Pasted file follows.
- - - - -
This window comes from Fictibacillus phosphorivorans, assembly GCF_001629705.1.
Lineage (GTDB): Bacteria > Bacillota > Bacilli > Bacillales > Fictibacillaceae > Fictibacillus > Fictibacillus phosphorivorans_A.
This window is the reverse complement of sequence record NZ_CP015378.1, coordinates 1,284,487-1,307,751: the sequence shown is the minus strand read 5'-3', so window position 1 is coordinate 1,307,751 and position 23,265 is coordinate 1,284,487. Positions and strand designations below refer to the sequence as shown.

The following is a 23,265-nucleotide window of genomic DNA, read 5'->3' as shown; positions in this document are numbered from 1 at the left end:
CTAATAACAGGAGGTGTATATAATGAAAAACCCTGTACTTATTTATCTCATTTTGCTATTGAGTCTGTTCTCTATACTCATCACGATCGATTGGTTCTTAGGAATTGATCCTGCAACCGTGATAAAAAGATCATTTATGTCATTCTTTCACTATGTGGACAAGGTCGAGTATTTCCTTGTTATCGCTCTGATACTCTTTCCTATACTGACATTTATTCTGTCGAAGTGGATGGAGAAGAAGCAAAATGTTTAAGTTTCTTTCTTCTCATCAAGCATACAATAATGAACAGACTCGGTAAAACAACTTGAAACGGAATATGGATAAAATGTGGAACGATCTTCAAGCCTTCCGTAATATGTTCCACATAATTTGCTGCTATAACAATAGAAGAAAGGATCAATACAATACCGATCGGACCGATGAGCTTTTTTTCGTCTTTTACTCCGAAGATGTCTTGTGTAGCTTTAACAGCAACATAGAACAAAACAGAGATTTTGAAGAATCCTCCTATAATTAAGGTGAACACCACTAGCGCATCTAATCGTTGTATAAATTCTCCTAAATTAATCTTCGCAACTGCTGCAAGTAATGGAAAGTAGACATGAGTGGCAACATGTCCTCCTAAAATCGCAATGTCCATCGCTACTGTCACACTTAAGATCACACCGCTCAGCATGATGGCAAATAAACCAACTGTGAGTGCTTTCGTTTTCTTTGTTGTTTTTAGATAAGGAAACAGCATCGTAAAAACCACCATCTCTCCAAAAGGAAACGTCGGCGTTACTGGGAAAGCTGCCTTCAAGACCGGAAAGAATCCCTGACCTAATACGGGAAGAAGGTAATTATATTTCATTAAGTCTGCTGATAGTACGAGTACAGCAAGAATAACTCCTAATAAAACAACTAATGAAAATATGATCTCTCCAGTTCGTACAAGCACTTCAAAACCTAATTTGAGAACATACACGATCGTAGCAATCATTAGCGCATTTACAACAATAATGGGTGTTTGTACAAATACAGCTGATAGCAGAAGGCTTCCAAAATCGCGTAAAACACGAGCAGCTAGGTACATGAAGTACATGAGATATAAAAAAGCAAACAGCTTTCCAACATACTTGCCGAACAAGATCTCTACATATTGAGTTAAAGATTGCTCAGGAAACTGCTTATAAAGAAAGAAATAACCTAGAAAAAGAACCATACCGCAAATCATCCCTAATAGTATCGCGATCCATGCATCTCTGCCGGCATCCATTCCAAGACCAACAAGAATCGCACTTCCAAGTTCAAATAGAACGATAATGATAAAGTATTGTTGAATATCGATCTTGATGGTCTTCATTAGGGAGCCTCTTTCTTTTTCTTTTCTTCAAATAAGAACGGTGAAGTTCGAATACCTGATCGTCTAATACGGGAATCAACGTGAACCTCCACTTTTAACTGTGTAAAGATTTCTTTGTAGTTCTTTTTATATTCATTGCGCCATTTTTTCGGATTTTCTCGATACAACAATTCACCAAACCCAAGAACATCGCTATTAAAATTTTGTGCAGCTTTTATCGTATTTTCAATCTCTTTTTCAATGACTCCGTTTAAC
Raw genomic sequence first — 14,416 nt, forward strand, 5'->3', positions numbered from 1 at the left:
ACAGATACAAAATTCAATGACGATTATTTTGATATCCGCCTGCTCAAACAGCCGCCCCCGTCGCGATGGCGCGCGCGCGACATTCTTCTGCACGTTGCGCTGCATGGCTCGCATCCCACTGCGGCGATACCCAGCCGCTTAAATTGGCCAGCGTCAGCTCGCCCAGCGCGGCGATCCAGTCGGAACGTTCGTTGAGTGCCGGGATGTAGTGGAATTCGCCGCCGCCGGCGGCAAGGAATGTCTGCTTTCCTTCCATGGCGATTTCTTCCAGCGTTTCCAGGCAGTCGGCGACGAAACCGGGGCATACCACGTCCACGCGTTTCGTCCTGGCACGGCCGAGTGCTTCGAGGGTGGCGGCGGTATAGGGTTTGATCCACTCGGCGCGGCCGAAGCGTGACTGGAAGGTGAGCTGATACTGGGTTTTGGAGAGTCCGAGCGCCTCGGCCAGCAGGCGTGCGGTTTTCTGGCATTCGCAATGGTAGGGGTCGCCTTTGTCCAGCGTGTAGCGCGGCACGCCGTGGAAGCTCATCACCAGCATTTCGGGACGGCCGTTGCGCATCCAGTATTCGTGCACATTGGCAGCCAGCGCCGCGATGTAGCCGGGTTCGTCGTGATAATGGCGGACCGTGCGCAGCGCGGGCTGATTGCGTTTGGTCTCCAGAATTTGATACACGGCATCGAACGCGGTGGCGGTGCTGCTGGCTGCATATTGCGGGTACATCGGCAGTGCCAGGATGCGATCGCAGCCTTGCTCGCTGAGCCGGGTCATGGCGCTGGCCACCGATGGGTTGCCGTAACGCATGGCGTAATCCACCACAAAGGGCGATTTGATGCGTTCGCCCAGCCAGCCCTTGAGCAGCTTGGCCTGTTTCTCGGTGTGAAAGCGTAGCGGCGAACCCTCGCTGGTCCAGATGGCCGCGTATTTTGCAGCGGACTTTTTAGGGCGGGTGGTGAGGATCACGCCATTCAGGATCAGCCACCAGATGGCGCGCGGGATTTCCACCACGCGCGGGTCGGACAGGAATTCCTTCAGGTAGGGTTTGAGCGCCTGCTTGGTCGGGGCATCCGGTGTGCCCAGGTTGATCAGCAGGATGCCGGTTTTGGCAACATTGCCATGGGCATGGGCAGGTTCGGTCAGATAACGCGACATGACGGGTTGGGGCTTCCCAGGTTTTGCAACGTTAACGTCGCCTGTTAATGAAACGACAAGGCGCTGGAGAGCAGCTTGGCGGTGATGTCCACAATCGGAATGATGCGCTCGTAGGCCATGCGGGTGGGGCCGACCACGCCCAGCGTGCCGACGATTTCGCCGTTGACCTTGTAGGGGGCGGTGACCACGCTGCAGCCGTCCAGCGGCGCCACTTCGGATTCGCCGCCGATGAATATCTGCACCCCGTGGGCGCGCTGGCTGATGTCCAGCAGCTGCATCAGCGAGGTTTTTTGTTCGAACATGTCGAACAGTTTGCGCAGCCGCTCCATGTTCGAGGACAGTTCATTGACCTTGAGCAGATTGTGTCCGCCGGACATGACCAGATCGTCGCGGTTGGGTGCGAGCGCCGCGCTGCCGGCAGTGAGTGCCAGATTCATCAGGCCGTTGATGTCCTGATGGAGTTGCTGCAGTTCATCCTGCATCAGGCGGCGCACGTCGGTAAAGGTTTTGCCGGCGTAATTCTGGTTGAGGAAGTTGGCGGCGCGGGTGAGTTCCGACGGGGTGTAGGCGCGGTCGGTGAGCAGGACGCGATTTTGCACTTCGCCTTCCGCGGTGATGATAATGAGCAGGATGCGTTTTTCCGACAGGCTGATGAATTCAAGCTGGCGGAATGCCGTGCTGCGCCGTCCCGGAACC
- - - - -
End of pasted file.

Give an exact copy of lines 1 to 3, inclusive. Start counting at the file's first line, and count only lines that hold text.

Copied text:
This window comes from Fictibacillus phosphorivorans, assembly GCF_001629705.1.
Lineage (GTDB): Bacteria > Bacillota > Bacilli > Bacillales > Fictibacillaceae > Fictibacillus > Fictibacillus phosphorivorans_A.
This window is the reverse complement of sequence record NZ_CP015378.1, coordinates 1,284,487-1,307,751: the sequence shown is the minus strand read 5'-3', so window position 1 is coordinate 1,307,751 and position 23,265 is coordinate 1,284,487. Positions and strand designations below refer to the sequence as shown.